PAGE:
Jo Koy

Joe Koy will bring his stand-up routine to the North Charleston Performing Arts Centers on Friday. 

There’s a famous quote from Shakespeare’s "Julius Caesar" when Brutus describes the effect success has on some men: “... 'tis common proof that lowliness is young ambition's ladder, where to the climber — upward turns his face; but when he once attains the upmost round, he then unto the ladder turns his back.”

In short, when some achieve success, they turn their backs on all the little people. For comedian Jo Koy, whose climb to reach the level of visibility and success has been anything but easy, reaching the top seems to have had the opposite effect. Indeed, he has a motivational message for all the dreamers out there.

“At 30 years old, I actually started to think I should just throw in the towel,” says the 47-year-old who will be bringing his routine to the North Charleston Performing Arts Center this Friday, the second stop on his “Break the Mold” tour.

Thankfully, he didn’t. After years of performing in Las Vegas coffee houses, he landed the break of a lifetime, performing live on the "Tonight Show with Jay Leno" where he received a standing ovation. Since then, Koy has had two successful comedy specials on Comedy Central (“Don’t Make Him Angry” and “Lights Out”), has released a third stand-up special on Netflix “Jo Koy: Live From Seattle,” and has appeared on countless episodes of "Chelsea Lately" as a regular guest.

Having come out on the other side of his own journey, he wants you to join him.

“So many of us tend to follow in the same footsteps as our families, and fall into the same patterns and stereotypes, the same mannerism and cycles. Let’s stop!” This is the message behind the concept and title of “Break the Mold.” Growing up in Washington state, the son of an immigrant Filipino mother, he was urged from an early age to do something practical with his life.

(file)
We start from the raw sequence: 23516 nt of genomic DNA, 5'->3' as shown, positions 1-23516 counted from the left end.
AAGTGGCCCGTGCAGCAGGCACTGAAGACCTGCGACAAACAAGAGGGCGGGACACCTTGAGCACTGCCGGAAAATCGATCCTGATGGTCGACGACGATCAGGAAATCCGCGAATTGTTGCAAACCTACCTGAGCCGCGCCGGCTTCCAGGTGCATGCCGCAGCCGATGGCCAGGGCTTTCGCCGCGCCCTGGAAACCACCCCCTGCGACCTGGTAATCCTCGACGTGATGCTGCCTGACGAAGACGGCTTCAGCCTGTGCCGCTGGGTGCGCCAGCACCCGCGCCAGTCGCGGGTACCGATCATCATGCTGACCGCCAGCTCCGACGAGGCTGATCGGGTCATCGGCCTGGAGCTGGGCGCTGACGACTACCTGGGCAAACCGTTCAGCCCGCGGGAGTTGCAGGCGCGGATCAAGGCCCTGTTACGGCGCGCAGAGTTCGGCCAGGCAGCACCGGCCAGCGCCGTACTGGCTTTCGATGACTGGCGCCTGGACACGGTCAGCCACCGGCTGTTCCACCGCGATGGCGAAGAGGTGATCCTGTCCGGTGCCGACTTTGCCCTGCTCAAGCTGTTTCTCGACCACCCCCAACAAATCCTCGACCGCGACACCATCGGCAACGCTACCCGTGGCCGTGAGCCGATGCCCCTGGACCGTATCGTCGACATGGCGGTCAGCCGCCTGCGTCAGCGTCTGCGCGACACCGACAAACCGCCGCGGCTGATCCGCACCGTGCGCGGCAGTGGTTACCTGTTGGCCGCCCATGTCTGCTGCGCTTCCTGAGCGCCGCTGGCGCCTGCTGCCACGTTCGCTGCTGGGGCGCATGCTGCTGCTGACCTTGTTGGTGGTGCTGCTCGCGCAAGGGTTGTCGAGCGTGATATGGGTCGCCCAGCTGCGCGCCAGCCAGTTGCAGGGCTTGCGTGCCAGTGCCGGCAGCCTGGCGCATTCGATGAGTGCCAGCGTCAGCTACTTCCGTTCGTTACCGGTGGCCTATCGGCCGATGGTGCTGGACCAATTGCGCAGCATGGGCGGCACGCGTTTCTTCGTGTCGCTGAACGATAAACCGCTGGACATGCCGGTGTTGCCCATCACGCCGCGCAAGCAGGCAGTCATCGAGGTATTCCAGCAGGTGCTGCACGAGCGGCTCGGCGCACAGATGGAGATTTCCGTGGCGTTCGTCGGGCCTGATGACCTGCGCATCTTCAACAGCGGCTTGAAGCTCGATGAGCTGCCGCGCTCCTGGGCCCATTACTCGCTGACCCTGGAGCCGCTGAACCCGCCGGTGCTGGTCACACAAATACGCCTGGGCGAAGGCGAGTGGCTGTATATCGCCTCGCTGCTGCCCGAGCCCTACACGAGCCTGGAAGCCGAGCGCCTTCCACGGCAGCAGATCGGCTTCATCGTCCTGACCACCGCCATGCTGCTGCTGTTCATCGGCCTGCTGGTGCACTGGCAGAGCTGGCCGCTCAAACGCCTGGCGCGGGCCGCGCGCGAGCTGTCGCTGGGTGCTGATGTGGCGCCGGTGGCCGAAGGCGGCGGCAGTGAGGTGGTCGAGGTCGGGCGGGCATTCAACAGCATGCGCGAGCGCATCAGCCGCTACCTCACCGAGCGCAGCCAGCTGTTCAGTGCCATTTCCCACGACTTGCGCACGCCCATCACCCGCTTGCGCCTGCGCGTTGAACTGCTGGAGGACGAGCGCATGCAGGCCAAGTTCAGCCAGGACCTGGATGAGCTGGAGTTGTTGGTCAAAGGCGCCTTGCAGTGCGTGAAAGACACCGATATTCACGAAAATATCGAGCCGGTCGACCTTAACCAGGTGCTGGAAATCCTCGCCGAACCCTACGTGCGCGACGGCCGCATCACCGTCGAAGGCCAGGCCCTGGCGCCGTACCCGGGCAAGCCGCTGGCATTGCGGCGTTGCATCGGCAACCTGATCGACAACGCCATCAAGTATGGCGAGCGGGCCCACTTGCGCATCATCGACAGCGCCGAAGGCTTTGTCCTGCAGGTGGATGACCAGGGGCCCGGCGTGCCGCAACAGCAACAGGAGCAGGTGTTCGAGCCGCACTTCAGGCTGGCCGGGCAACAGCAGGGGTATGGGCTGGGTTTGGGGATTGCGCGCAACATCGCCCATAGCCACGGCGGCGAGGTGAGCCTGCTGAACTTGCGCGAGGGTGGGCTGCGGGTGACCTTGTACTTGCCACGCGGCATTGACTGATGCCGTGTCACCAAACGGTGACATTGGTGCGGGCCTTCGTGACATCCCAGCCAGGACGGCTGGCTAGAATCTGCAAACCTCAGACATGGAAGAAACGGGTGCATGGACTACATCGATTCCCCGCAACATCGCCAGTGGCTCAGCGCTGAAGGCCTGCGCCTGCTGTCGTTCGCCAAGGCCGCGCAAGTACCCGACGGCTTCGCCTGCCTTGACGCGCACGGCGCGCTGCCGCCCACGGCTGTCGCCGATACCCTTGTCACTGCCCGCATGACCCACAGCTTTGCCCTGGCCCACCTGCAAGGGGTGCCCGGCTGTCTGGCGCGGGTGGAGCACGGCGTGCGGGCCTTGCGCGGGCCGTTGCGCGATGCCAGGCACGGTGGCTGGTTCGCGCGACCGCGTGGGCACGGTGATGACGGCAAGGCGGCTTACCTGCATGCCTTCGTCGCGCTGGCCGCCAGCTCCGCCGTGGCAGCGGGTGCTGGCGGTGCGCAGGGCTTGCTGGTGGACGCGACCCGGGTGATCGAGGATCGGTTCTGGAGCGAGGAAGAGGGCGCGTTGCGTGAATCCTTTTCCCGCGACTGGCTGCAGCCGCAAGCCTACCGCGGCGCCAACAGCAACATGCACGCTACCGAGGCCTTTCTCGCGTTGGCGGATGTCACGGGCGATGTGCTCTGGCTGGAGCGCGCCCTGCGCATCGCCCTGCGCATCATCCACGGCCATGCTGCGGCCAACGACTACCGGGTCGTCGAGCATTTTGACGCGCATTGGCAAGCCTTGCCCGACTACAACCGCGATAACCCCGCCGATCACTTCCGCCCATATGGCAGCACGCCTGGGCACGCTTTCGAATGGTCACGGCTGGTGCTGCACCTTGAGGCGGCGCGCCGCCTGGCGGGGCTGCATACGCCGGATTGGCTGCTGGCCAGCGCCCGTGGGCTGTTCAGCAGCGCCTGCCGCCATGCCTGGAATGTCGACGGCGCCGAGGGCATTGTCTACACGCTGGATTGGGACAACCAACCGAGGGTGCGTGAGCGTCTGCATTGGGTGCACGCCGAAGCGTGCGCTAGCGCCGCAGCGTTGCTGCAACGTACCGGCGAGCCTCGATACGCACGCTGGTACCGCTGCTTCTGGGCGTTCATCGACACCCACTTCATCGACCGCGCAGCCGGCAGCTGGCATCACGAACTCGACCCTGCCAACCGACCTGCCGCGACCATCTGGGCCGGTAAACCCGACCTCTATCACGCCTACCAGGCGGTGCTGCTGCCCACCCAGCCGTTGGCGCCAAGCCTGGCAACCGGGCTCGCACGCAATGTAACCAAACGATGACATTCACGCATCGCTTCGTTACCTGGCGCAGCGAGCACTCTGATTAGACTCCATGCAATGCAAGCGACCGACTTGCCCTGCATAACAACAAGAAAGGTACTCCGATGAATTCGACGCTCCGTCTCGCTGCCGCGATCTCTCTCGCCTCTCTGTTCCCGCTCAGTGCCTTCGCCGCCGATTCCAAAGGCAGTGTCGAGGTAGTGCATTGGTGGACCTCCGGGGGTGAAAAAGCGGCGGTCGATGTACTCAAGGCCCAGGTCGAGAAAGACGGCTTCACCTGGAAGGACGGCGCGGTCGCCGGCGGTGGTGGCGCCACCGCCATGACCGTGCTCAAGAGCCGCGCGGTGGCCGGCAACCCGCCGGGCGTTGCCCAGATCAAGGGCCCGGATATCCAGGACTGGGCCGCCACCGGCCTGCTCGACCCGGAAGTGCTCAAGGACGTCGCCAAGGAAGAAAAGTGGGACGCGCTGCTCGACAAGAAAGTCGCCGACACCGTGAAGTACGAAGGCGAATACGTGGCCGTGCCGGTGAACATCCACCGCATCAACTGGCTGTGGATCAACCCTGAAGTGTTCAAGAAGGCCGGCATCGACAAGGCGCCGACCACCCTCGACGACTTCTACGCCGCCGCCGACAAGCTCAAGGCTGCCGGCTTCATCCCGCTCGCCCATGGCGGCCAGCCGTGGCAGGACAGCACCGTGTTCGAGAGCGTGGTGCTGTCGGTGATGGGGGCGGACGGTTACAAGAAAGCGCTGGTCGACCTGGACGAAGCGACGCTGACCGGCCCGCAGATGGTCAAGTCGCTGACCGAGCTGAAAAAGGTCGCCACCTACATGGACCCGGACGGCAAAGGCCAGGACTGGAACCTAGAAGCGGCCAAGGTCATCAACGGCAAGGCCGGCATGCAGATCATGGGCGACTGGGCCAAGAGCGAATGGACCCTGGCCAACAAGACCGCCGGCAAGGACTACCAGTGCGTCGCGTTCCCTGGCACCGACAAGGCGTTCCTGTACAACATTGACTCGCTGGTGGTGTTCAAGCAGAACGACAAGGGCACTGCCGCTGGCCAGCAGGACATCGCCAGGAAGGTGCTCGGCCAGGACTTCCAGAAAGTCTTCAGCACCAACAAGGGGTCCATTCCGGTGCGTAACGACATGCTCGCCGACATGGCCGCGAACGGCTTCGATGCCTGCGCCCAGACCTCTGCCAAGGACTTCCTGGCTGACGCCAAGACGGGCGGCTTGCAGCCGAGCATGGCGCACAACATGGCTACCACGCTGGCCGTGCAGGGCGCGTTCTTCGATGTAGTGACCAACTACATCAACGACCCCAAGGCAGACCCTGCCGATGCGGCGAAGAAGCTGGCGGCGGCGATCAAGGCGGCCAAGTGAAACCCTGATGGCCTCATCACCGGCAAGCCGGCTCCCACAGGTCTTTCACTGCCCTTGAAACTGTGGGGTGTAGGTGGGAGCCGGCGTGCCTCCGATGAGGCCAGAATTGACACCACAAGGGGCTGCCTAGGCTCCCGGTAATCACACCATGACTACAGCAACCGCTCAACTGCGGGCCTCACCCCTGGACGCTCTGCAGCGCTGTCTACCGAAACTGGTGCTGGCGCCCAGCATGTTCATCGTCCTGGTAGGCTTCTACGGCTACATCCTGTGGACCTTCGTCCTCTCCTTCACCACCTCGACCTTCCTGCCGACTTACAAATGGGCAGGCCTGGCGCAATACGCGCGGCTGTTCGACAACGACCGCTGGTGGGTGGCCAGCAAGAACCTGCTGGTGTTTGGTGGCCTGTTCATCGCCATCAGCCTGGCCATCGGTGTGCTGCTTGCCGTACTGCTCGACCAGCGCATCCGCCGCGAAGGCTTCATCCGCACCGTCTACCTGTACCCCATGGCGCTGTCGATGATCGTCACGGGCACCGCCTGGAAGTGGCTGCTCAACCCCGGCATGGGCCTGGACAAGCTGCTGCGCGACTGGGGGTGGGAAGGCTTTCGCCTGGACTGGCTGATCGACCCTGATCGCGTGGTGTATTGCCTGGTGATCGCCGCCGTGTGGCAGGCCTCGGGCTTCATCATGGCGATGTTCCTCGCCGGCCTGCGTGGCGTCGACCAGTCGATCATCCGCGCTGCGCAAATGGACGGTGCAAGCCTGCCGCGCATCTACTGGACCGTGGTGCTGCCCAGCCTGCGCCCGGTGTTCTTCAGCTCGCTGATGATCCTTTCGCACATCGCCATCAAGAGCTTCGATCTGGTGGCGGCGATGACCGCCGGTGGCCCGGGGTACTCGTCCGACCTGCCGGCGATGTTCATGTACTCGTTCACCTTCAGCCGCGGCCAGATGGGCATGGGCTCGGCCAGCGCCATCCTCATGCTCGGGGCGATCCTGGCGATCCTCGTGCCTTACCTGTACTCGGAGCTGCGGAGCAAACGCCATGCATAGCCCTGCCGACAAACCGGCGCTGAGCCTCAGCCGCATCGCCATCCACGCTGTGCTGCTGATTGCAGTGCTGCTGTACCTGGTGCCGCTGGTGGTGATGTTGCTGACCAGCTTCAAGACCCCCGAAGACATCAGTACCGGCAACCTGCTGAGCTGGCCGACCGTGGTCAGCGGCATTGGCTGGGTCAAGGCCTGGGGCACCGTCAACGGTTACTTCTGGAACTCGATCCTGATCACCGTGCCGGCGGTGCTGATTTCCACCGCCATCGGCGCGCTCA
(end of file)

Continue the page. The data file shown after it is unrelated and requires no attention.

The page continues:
“If I had listened to my mom, I would have ended up being a nurse,” he says. “Either that or a mailman. My family has nothing but nurses and mailmen. I wanted to do something different.” He instead chose to follow his dreams of becoming a comic, which were fueled in large part by visions of Eddie Murphy performing on TV and in movies.

“Thank God I said ‘no’ to my mom and fought with her. She was an immigrant mother who came from poverty; the last thing she wanted was to see her son struggle,” he says. His advise for others questioning their path? “Don’t let anyone talk you out of pursuing your passion.”

Ironically, incorporating stories about his family into his comedy, whether talking about his mother’s obsession with Nintendo Wii or his 15-year-old son’s adventures in puberty, seems to have been central to his own liberation as a comedian and a storyteller.

“For the first 10 years, I didn’t want to talk about my mom,” Koy says. “I said to myself they are not going to get it. But in year 13, I hit this stride. It was when the Wii first came out and my mom was addicted to it. I just went on stage and told the story and everyone loved it. People started bringing Wii controllers for me to sign after the show.” He adds, “I realized then it wasn’t about ‘explaining’ my mom. It was about just telling the story and being vulnerable.”

Koy continues to be open about his life in his comedy, and for the most part friends and family love being included, reveling in their own indirect sort of fame. He says his son’s friends, whenever there’s a party, have the TV tuned to his special. And it’s a good thing, too. Like any loving father, Koy wants his son to be proud of him: “It would crush me if my son didn’t like it (his comedy). I would walk away otherwise. His acceptance has meant everything to me.”

Charleston audiences can “Break the Mold” with Koy at the North Charleston Performing Arts Center on Sept. 7. It’s worth noting that the material in “Break the Mold” will eventually be turned into Koy’s second original stand-up special for Netflix